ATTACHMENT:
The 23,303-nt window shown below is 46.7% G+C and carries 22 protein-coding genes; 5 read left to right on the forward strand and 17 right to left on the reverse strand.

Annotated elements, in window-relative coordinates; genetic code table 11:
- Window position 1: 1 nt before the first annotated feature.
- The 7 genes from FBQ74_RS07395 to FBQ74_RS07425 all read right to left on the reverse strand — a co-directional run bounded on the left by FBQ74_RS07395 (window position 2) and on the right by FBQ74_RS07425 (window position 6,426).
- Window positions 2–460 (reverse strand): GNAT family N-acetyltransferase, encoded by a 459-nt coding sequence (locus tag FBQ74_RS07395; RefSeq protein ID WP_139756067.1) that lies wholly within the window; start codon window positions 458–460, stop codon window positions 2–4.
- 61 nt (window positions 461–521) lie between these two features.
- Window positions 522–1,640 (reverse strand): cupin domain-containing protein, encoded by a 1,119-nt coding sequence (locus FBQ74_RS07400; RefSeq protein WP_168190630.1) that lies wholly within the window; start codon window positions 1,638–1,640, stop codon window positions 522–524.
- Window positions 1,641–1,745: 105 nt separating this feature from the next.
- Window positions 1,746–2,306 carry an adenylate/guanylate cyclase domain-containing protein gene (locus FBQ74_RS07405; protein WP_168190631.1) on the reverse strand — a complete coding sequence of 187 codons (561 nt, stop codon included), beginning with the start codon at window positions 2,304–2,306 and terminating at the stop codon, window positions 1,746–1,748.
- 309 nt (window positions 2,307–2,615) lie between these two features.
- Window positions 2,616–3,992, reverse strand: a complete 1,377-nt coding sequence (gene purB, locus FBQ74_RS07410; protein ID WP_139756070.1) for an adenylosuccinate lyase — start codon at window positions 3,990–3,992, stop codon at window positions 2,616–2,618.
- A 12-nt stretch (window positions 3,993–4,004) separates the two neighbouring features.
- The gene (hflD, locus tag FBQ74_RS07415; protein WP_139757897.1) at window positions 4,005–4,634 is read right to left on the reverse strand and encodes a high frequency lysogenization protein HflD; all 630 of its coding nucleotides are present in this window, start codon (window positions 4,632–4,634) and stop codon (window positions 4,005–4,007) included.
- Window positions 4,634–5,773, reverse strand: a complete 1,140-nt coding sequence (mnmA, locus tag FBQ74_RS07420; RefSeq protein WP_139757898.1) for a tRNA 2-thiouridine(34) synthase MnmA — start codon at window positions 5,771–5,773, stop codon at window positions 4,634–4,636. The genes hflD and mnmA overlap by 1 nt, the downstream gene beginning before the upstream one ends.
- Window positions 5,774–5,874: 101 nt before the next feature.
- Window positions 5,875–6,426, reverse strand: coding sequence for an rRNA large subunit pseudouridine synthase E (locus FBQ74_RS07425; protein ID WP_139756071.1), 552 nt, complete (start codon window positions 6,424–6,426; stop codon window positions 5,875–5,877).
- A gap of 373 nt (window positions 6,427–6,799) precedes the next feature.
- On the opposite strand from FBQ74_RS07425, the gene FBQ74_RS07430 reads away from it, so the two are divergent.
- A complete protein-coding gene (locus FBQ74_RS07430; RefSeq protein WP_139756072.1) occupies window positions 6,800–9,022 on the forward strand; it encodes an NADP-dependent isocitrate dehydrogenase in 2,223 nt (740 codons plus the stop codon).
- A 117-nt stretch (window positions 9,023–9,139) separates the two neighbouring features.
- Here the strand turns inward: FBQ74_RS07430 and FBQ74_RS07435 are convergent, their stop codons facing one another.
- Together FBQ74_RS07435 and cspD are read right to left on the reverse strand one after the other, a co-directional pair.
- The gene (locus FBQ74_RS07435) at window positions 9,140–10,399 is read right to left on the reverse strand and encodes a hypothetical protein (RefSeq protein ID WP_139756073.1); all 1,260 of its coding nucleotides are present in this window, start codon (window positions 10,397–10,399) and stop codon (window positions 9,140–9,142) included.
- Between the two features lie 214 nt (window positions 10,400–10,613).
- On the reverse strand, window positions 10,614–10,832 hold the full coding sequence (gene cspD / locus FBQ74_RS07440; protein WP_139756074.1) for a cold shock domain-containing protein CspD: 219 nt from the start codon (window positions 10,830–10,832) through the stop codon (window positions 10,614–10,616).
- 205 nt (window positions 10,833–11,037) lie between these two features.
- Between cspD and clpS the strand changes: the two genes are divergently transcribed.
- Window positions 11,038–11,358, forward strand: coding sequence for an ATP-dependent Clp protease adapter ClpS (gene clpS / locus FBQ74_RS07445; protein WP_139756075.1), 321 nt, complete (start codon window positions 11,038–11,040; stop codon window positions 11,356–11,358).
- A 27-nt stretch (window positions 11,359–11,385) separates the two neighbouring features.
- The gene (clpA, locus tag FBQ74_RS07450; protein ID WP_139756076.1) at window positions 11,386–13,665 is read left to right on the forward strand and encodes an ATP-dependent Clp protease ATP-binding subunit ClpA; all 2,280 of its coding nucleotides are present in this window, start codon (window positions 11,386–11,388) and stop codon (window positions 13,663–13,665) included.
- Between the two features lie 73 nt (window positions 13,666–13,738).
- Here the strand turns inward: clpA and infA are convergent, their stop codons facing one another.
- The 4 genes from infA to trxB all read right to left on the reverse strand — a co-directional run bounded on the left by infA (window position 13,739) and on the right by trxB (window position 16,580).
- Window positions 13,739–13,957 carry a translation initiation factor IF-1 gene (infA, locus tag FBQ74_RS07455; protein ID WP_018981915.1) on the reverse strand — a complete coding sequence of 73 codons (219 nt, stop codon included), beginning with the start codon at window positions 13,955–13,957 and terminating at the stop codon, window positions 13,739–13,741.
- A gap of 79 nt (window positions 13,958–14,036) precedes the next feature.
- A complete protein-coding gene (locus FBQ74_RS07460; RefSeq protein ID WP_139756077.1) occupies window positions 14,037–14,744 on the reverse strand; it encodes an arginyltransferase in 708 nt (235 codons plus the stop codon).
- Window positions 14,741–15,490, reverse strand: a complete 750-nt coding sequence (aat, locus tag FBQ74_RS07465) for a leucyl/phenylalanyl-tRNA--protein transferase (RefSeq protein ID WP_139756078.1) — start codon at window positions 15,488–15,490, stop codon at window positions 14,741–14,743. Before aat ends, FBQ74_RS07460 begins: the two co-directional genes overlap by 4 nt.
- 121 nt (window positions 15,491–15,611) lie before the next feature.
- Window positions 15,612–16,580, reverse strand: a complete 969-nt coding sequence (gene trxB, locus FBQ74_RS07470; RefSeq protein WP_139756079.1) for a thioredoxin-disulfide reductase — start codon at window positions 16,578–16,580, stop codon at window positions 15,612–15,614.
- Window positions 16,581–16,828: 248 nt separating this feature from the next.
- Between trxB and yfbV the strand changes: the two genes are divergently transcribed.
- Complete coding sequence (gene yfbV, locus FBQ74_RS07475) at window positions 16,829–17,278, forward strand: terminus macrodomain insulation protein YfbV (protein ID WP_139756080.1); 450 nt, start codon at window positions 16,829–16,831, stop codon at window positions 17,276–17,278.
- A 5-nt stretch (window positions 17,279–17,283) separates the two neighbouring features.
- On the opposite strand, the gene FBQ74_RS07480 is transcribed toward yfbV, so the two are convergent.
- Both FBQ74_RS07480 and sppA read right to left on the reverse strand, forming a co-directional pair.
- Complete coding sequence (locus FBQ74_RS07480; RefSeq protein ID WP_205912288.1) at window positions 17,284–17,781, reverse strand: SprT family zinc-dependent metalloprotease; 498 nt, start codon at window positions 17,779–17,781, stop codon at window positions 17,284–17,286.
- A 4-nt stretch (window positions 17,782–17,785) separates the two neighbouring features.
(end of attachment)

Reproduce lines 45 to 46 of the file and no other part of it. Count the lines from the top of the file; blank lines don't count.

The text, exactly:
- Both FBQ74_RS07480 and sppA read right to left on the reverse strand, forming a co-directional pair.
- Complete coding sequence (locus FBQ74_RS07480; RefSeq protein ID WP_205912288.1) at window positions 17,284–17,781, reverse strand: SprT family zinc-dependent metalloprotease; 498 nt, start codon at window positions 17,779–17,781, stop codon at window positions 17,284–17,286.